Tacitus on Jesus

From Academic Kids

The Roman historian Tacitus wrote concerning the Great Fire of Rome, in his Annals (c. AD 116):

Sed non ope humana, non largitionibus principis aut deum placamentis decedebat infamia, quin iussum incendium crederetur. Ergo abolendo rumori Nero subdidit reos et quaesitissimis poenis adfecit, quos per flagitia invisos vulgus Christianos appellabat. (15.44.2) Auctor nominis eius Christus Tibero imperitante per procuratorem Pontium Pilatum supplicio adfectus erat; repressaque in praesens exitiabilis superstitio rursum erumpebat, non modo per Iudaeam, originem eius mali, sed per urbem etiam, quo cuncta mundique atrocia aut pudenda confluunt celebranturque. (15.44.3.)

The following is a translation of the above Latin text:

But, despite kindly influence, despite the leader's generous handouts, despite appeasing the gods, the scandal did not subside, rather the blaze came to be believed to be an official act. So, in order to quash the rumour, Nero blamed it on, and applied the cruellest punishments to, those sinners, whom ordinary people call Christians, hating them for their shameful behaviour. The originator of this name, Christus, was sent to execution by Procurator Pontius Pilate, during the reign of Tiberius, but although checked for a moment, the deadly cult erupted again, not just in Judaea, the source of its evil, but even in Rome, where all the sins and scandals of the world gather and are glorified. (Tac. Ann. xv.44.2–3)

Or this alternate translation:

rather the fire was believed to be an official act. Therefore, in order to stop the speculation, Nero blamed and applied the cruelest punishments to, those evildoers, whom ordinary people call Christians. They were hated for their sinful behavior.(Annals 15.44.2)
Christ, was sentenced to execution by Prefect Pontius Pilate, during the reign of Tiberius. However, the vile cult erupted again a short while later, not just in Judea, but even in Rome. Thus this poison was spreading! (Annals 15.44.3)

Although anti-Christian in nature, these confirm that Jesus was sentenced under Pilate, that Christ was the founder of Christianity and that he lived in Judea. It also afffirms that these events took place early in the first century.

The first section merely corroborates the presence of Christians in Rome in Nero's time, a documented historical fact. Only the second paragraph concerns Jesus as a historical figure (actually Tacitus tells about Christus).

Some scholars believe this could be a later textual interpolation by Christian scribes. Unlike the case with Josephus on Jesus, however, there is no clear evidence for doubting the authenticity of this text.

Tacitus is considered the most reliable scholar of his time. He had access to Roman archives, and his only mistakes arose from occasional reliance on secondary sources. In this case he could have been using either Christian sources or Roman archives. It is argued that if he had been using Roman archives, he should have identified Pontius Pilate as a "prefect" rather than a "procurator," but that is disputable. The more serious criticism is that the records would have identified Jesus by his given name rather than "Christus." Although Tacitus was Roman rather than Jewish and might have believed that was part of the name, it is extremely unlikely he would have selected it alone from the archives. In addition, Christian accounts were readily available while centuries of inquiry have turned up no Roman documents related to a historical Jesus.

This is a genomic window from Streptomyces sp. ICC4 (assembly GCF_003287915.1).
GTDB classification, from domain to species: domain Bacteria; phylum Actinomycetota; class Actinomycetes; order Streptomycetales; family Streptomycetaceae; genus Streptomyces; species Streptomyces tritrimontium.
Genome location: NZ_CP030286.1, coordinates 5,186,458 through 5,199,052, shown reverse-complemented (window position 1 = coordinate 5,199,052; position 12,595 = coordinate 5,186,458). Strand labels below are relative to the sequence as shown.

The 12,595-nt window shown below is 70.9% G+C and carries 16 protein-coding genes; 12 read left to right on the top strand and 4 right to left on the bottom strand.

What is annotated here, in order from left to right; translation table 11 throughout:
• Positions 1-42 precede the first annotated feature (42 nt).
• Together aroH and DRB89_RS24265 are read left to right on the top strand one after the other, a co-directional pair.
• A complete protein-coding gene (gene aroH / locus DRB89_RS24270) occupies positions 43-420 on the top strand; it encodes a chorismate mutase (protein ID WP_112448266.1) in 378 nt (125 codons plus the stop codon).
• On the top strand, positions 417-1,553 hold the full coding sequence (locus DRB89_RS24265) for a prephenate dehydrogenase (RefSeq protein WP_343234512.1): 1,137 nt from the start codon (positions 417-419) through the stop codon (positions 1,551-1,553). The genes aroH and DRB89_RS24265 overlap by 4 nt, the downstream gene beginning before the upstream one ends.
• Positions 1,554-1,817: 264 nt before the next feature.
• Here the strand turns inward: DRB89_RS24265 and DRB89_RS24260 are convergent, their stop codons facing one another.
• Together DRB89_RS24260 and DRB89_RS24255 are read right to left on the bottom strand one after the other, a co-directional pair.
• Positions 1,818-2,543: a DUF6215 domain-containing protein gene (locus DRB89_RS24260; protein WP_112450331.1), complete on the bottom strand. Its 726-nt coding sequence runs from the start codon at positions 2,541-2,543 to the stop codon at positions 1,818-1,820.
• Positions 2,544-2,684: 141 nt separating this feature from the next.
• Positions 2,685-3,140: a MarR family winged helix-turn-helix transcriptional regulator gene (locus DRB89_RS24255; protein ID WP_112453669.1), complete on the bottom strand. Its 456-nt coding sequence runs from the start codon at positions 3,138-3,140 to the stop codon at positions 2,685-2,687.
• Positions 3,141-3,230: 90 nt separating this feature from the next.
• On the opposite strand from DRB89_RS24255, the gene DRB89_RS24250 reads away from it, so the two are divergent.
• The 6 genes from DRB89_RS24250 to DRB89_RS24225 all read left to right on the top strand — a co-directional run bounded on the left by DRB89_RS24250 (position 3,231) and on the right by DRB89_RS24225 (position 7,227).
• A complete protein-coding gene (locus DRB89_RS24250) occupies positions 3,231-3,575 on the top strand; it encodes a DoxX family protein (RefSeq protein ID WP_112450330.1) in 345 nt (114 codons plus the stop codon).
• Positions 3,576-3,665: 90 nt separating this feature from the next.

Because of his unflattering descriptions of Christianity (quoted above) and Judaism (Hist., V.iii (http://www.perseus.tufts.edu/cgi-bin/ptext?lookup=Tac.+Hist.+5.3), iv (http://www.perseus.tufts.edu/cgi-bin/ptext?lookup=Tac.+Hist.+5.4)), Christians have impugned his credibility since at least the 3rd century: Tertullian called him "ille mendaciorum loquacissimus" (Apologeticus (http://www.tertullian.org/latin/apologeticus.htm) 16), and the Catholic Encyclopedia mentioned "the credulity with which he accepted the absurd legends and calumnies about the origin of the Hebrew people ." [1] (http://www.newadvent.org/cathen/08375a.htm) This hardly does him justice as an historian: his shrewd understanding of the political age which preceded him is virtually unparalleled. He was not particularly interested in the Jews or the Christians, both of whom were marginal troublemakers to the Roman aristocracy of the day.

However, the text merely mentions that Christians existed, which is not generally in doubt, and that they had founding in someone called "Christ" executed by Pilate, a statement that could easily have come merely from a conversation with a Christian, rather than a statement of fact.

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